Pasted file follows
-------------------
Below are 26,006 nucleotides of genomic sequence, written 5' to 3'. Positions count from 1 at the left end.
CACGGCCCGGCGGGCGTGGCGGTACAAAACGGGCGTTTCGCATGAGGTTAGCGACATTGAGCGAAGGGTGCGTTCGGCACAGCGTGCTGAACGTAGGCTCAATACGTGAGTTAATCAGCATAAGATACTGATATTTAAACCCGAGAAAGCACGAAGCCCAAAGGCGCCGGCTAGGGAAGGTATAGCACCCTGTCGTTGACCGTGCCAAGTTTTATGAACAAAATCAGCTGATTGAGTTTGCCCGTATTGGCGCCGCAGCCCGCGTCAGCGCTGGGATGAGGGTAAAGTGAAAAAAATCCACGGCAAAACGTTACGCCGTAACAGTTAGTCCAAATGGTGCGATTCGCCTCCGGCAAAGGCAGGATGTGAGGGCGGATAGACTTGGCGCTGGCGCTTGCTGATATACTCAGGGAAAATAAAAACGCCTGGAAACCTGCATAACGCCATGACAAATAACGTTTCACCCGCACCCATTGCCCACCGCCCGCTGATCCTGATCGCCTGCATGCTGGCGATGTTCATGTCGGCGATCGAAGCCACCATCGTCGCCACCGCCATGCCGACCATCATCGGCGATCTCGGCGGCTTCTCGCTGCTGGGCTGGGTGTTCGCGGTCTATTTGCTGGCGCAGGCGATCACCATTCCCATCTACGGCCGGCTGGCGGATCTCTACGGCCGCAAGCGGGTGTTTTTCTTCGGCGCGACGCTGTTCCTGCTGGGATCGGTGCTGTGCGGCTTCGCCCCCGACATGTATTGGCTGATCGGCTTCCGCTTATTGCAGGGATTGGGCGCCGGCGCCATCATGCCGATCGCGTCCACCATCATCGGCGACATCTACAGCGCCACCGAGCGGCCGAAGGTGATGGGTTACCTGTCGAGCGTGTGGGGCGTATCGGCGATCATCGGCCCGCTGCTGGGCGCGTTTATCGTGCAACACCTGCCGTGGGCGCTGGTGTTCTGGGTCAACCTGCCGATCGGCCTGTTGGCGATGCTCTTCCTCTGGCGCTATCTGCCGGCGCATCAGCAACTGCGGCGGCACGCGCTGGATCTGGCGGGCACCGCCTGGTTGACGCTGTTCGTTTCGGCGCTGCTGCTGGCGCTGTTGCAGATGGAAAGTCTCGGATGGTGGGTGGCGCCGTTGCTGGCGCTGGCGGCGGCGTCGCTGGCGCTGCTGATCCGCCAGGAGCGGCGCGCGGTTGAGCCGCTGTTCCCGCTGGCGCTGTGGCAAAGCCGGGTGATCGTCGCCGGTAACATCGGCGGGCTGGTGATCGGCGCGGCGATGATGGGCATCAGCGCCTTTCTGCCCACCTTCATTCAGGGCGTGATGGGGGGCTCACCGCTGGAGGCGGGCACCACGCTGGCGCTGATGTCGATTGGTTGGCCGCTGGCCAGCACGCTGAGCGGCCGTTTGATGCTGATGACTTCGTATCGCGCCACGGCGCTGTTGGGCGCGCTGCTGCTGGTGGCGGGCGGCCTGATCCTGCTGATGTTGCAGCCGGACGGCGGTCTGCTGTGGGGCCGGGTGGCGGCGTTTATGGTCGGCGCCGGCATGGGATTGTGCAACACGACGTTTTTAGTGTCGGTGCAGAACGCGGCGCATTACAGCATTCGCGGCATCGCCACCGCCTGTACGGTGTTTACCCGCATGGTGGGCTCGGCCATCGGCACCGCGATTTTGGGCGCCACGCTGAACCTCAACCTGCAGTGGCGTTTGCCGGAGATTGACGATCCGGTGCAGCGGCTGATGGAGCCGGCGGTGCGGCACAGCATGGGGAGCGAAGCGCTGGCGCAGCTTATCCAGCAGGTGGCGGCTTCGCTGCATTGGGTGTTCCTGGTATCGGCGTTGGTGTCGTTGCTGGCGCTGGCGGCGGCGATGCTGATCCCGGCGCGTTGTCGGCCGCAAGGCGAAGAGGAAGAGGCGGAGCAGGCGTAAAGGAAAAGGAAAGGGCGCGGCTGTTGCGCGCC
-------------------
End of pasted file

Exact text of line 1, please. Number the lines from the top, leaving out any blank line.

Below are 26,006 nucleotides of genomic sequence, written 5' to 3'. Positions count from 1 at the left end.